PEI

'The coolest thing ever': Young P.E.I. cancer survivor to throw first pitch at Blue Jays game

Just months after being told he was cancer free, Harrison Maye will take the field at Rogers Centre in Toronto on Wednesday, and throw out the first pitch before the Blue Jays battle the Yankees.

7-year-old Harrison Maye continued playing baseball throughout his battle against cancer

Seven months after being told he was cancer free, Harrison Maye is gearing up to throw the first pitch at a Toronto Blue Jays game. (Steve Bruce/CBC)

Just months after successfully battling cancer, 7-year-old Harrison Maye will take the field at Rogers Centre in Toronto on Wednesday, and throw out the first pitch before the Blue Jays battle the Yankees. 

"It's pretty much the coolest thing ever," said Maye, of Fort Augustus, P.E.I. "I get to meet all the Blue Jays players."

Maye's mom, Sherri, got the call two weeks ago from the IWK Foundation, saying the family of five would be flown to Toronto, and that Harrison had been selected to throw out the first pitch. 

"I was just so emotional, like I cried," she said. "I'm so proud of him, and just want to sing from the rooftops about how proud I am, and celebrate him for everything he's gone through at such a young age."

Since finding out two weeks ago he'd be throwing out the first pitch, Harrison has been busy practising with his dad Cory. (Steve Bruce/CBC)

'He didn't see his sickness as a barrier to playing ball'

Last July, Harrison had just started his first summer of baseball in Stratford, P.E.I., when he was diagnosed with Hodgkins lymphoma, a form of cancer that hinders the body's ability to battle infections.

"Obviously that's about the worst news you can ever expect to hear about your child. It was really tough and really scary," explained his mom. 

Harrison underwent five months of treatment at Halifax's IWK Health Centre. He found out he was cancer free in November. (Submitted by Sherri Maye)

"Harrison knew about cancer because he knew about Terry Fox. He had a lot of questions about that, you know, 'Well I know Terry Fox had cancer, and he lost his leg and he died. Is that going to happen to me?'" 

Harrison underwent five months of treatment at Halifax's IWK Health Centre.

His dad, Cory Maye, said his son's positive attitude and spirit never wavered — nor did his love of baseball.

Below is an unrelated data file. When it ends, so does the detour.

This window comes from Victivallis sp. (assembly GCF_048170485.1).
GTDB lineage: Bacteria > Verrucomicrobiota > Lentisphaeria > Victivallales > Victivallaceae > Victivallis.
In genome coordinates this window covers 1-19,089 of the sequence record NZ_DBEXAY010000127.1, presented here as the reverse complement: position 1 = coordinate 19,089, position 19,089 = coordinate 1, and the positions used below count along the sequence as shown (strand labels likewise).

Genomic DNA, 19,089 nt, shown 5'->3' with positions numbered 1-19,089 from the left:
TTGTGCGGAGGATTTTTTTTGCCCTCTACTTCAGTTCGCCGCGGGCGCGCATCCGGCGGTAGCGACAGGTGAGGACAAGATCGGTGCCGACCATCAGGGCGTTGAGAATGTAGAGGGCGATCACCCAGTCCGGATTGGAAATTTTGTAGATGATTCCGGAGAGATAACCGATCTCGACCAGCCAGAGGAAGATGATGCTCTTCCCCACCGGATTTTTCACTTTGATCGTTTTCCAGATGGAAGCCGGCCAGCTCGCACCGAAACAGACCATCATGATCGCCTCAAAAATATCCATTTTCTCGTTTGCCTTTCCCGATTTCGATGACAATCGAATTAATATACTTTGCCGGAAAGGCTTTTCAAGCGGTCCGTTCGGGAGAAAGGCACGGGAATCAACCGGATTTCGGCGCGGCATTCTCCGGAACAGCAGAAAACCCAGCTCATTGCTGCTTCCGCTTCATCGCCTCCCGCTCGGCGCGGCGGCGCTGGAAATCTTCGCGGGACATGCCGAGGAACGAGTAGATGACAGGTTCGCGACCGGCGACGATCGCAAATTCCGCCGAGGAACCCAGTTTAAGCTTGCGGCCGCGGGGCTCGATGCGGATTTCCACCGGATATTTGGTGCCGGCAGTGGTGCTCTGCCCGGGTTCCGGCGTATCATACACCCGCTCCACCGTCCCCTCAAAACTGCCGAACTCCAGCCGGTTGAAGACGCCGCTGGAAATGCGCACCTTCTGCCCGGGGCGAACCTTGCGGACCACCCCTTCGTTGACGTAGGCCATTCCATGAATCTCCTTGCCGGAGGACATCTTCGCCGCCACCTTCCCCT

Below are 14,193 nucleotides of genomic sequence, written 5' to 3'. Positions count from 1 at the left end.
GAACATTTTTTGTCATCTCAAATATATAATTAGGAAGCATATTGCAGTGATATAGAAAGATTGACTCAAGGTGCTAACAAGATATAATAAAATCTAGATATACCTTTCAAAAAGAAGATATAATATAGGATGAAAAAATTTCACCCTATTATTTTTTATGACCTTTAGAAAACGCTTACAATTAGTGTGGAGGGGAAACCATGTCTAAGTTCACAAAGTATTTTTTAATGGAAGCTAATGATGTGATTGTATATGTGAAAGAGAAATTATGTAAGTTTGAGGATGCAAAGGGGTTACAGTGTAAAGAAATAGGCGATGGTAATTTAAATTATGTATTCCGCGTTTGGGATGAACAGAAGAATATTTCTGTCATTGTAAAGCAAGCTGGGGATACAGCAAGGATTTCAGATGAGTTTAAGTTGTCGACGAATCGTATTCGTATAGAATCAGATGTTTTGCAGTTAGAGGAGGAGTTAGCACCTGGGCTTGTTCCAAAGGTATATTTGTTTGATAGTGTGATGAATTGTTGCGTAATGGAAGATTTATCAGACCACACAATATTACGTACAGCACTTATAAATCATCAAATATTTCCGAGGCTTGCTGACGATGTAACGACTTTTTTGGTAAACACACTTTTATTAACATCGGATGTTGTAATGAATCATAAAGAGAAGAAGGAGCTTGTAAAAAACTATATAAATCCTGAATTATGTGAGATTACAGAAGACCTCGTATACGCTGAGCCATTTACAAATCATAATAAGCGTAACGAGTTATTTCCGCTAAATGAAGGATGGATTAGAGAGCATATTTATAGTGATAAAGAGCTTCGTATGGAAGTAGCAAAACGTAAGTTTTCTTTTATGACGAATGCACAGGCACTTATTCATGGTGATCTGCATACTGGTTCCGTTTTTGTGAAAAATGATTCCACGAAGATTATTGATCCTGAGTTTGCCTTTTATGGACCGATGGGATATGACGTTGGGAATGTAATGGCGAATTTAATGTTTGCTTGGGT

"He didn't see his sickness as a barrier to playing ball, so he tried to get out there as often as he could. Even when he couldn't make it to the field, we were playing around the yard," said Cory.

'Strength, bravery, and unwavering enthusiasm'

Finally, last November, Harrison and has family got the official word: he was cancer free. 

"I literally burst into tears. It's joy and such relief," said his mom. "I couldn't believe it that it was just a few months ago we found out he had cancer. And now it was over, and we'd done it, and powered through it. And it was just an unbelievable feeling."

Harrison got back to playing baseball in June, as part of the Dairy Queen Rally Cap program in Stratford.

Harrison kept playing baseball throughout his illness. (Steve Bruce/CBC)

It was through that program that Dairy Queen Canada, the IWK Foundation, and the Children's Miracle Network heard about Harrison, and selected him to throw out the first pitch. 

"This opportunity will honour his strength, bravery, and unwavering enthusiasm throughout his difficult journey," Dairy Queen said in a news release. 

For the past two weeks, Harrison says he's been busy playing catch with his dad, getting ready for his big pitch. 

"I'm kind of nervous about all the people watching me," he admitted. 

An inspiration to others

"We're just telling him don't worry about the pitch, just go out and have fun, that he's so lucky to get this opportunity," said his mom. 

Sherri Maye is hopeful her son's big moment will be 'comforting for other families and children experiencing something like this.' (Steve Bruce/CBC)

Sherri's hopeful Harrison's big moment may offer some comfort to others as well. 

"To know a child just diagnosed with cancer last summer, that the next summer he's throwing the first pitch at a Jays game, I think that's comforting for other families and children experiencing something like this to know."

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